When looking for a new overseas teaching destination, many teachers dream of year-round sun, balmy tropical evenings, and free time spent relaxing at the nearest beach or pool. Not so for international teacher Chris Dwyer, who decided to move to the Mongolian capital Ulaanbaatar, where temperatures plummet to an unforgiving -30°C in winter. Teacher Horizons blog editor Sammy asked Chris a few questions about his experience so far.
1. What made you choose Mongolia as a teaching destination?
My wife was looking to transition from teaching ESL to teaching at an International School. We went to a job fair in Bangkok, and Mongolia presented itself as the best and most intriguing option.
2. What’s the best thing about living and teaching in Mongolia?
The best thing is that you can save a lot of money. The cost of living is low, and we are paid in USD. The economy has not been good lately, but it makes living very cheap for us. Also, the women are stunning! The best thing about teaching is that the students are really fun to work with, and for the most part have exceptional English ability. (At least compared to Korea.)
3. So, about the weather…
The weather is extreme at both ends. In the summer I’ve been told it can get as high as +40°C. (We are connected to the Gobi desert.) I haven’t been here in the height of summer. The winters can get as cold as -40°C, but last year I believe the coldest day was around -35°C. Although this sounds brutal, it’s possible to stay comfortable just by dressing in layers because the cold is very dry.
Ulaanbaatar is at an elevation of about 1400 metres, so this has a big effect on the environment. The dryness produces a lot of static electricity all winter! We don’t get a lot of precipitation as a result, so blizzards are not often a problem. Heavy pollution is more of a problem, since people burn a lot of low-grade coal to stay warm and avoid freezing. That coal goes into the air, unfiltered, and sets down on the city like a heavy fog on the worst of days. Also, because Mongolians are heavy drinkers, men who pass out after a heavy night can freeze to death in the streets.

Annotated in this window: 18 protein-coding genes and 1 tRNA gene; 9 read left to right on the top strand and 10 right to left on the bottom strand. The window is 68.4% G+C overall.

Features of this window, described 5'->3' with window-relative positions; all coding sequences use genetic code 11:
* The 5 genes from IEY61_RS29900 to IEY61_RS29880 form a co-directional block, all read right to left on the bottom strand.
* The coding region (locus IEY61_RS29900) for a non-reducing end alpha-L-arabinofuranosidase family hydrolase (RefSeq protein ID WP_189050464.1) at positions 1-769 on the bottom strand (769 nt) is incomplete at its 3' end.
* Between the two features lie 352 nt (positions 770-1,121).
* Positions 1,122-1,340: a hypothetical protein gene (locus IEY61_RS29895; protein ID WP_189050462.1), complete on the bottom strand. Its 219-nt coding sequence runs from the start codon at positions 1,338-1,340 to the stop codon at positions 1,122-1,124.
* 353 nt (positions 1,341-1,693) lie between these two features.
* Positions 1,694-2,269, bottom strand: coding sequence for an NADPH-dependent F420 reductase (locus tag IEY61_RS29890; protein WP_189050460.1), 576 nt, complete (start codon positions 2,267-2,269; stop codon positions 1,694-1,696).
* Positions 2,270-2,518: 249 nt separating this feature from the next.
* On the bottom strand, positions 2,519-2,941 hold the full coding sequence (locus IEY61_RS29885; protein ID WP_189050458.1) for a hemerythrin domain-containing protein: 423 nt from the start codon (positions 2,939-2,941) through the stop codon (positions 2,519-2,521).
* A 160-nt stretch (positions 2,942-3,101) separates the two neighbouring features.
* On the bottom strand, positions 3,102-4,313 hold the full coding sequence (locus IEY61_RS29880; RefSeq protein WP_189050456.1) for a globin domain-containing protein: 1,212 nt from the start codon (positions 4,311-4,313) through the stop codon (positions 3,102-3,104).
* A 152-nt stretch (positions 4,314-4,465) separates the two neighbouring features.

4. So apart from exercising moderation, what can you do to deal with the weather and pollution?
Dress warm in layers. Wear a carbon filter mask, which serves the double purpose of filtering the air and keeping your face warm. I generally try to avoid being outside for long in the winter.
5. How do you get around? Is walking out of the question?
I love to walk, but it’s not always a good option for safety reasons. Especially at night. So we take an English-speaking taxi service, but mostly we just hail “any” taxi. Many Mongolians who are not official taxis will pick up fares to make a bit of extra money. Fares are generally cheap, anywhere from 1-2 US dollars.
6. What’s the food like? Have you eaten anything weird?
Mongolians have traditionally had access to mostly meat and dairy, and so their diet consists heavily of these. They tend to turn their nose up at vegetables, calling them “goat food”. I was once offered sheep innards – didn’t eat it. I did drink “Aireg” more than once, which is fermented mare’s milk. It has an intensely sour, acidic taste, but once it coats your tongue it becomes bearable. If you drink enough of it, you’ll get drunk, but I can’t say I have. I’ve also drunk its cousin but I can’t remember the name. It’s like vodka, but it smells and tastes like a barn.
7. What do people do for fun in Ulaanbaatar?
Mongolian traditional leisure activities are wrestling, archery and horseback riding. Not so much in the city. In the city it’s all about showing off new wealth and trying to appear high in social rank. Because of the soviet-era influence, activities like going to the ballet are very popular.
As for expats, there is an active nightlife and a decent club scene, for those who are into it. Some other activities such as salsa dancing are available. As for myself, I’m so busy this year, that just having a night off to watch a movie is awesome.
8. What advice would you have for someone thinking about going to live/work in Mongolia?
Bring a high-quality mask that can filter 99% of airborne particles. Don’t walk around alone at night. Don’t be reckless. Be prepared for culture shock if you haven’t lived in a developing country. Practice your tough face. Get out of the city and into the countryside as much as possible.